Friday, January 17, 2003


Extraordinarily, Alessandro Scarlatti (who died in 1725 and forms a strong bridge between the mature Baroque and later classical traditions, according to musicologist Edward Dent) wrote some sixty-four operas, twenty oratorios, hundreds of chamber cantatas, and a host of madrigals, masses, motets, toccatas, concertos, sonatas and symphonies. Very little of this is heard today, sadly, except in specialist circles. Perhaps one of the more popularly performed pieces is 'Abramo, il tuo sembiante' (a Christmas cantata). When Handel visited Italy between 1706 and 1710, he met Scarlatti and may even have studied with him.

There is a marvellous Scarlatti Project on the web. This is "based largely on the research of Rosalind Halton, Kate Eckersley, and James Sanderson, all of whom are performer/researchers dedicated to turning manuscripts of long forgotten music into experiences of music and poetry interwoven." Most of the music in the catalogue has never before been available in modern editions or recordings, so there are some extraordinary new aural experiences to be had thanks to the SP cyber-scholars.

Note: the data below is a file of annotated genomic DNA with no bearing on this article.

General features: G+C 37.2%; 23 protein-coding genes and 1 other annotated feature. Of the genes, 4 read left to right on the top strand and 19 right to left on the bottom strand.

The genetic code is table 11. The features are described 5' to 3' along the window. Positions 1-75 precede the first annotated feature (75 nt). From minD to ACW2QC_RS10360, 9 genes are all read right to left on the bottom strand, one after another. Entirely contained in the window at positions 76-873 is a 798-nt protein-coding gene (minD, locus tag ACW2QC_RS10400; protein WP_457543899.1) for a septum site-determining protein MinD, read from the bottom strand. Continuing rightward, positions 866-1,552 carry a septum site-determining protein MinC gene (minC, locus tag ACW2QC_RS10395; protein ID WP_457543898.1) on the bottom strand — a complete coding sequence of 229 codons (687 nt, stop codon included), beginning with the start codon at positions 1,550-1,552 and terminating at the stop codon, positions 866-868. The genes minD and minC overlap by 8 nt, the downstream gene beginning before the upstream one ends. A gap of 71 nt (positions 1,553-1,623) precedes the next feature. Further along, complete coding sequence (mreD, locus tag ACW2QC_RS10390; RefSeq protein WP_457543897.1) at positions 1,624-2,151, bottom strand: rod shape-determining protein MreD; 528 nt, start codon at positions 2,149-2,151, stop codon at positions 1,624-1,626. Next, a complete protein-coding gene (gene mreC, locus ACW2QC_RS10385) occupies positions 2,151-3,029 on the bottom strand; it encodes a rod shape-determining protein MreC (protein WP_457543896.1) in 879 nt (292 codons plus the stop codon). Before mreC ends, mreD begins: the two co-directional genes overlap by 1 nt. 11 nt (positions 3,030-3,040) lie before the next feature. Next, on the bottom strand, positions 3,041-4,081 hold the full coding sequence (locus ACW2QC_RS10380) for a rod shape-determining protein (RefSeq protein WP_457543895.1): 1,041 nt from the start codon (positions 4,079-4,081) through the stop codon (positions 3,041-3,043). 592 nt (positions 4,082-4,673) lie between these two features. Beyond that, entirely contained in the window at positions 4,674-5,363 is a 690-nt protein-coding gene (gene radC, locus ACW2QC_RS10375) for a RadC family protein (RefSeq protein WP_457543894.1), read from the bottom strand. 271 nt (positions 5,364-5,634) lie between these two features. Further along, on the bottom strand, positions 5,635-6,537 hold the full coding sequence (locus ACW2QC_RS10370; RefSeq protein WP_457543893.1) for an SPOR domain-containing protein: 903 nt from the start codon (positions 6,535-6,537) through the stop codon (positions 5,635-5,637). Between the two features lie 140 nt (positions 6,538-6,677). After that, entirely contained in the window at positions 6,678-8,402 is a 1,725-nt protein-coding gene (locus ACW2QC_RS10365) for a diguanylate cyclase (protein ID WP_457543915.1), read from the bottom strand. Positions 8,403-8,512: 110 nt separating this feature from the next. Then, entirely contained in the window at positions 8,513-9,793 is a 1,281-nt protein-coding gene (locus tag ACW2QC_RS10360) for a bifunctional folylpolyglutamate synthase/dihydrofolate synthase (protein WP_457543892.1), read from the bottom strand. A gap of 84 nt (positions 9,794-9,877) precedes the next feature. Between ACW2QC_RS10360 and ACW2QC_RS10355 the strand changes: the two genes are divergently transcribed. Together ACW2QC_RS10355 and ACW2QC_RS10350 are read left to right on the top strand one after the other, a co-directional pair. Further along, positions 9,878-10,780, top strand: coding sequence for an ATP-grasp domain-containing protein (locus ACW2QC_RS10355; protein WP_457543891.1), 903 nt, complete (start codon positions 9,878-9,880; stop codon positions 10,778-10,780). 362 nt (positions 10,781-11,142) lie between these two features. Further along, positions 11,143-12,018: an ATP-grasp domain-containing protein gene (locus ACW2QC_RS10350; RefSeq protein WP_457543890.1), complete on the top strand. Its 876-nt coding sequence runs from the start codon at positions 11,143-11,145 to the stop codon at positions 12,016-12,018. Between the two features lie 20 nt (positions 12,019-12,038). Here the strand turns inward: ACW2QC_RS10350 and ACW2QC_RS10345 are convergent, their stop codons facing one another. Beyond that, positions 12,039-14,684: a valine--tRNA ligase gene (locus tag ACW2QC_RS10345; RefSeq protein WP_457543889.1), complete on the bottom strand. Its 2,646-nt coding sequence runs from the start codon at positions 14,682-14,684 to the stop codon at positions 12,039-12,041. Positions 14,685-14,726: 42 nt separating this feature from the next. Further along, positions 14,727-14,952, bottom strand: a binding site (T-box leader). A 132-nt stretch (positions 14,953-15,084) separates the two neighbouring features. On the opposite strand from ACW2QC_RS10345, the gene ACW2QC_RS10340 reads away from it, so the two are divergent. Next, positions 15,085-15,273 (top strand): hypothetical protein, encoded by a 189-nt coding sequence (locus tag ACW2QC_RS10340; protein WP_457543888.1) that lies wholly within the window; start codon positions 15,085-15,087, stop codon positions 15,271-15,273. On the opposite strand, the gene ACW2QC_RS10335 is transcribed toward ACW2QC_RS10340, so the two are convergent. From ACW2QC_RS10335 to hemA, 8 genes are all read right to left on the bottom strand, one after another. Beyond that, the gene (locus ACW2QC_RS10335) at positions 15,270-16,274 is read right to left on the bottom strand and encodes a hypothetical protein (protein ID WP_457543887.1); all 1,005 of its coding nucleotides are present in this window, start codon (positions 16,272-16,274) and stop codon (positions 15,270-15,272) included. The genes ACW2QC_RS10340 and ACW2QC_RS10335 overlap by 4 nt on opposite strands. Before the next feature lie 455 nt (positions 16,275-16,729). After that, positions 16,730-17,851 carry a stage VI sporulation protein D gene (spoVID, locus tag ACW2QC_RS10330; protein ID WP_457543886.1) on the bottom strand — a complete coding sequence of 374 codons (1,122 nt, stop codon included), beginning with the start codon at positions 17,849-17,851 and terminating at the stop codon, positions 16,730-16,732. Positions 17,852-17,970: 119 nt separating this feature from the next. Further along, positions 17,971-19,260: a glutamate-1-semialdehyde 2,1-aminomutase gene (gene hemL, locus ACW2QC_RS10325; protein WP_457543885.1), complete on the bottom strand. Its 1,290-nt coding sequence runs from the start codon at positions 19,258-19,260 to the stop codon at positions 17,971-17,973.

In sorting out some old boxes recently, I was fortunate enough to come across a fine LP (Editions de L'Oiseau Lyre, OLS 154, 1957) featuring two cantatas - 'Clori e Lisa' and 'Floro e Tirsi'. As far as I am aware it has not yet made it to CD, but we can hope. Thurston Dart plays harpischord and Desmond Dupre viola. The sopranos are Elsie Morison and Jennifer Vyvyan. I was fortunate enough to hear Vyvyan before her untimely death in the early '70s. She performed recitals regularly in London, including more popular concerts at the Anglican church opposite the BBC in Langham Place, London, All Souls. She and Morison tackle the developed lines and exacting ornamentations of Scarlatti's writing with considerable depth and feeling. A beautiful recording of songs written around 1706-7.

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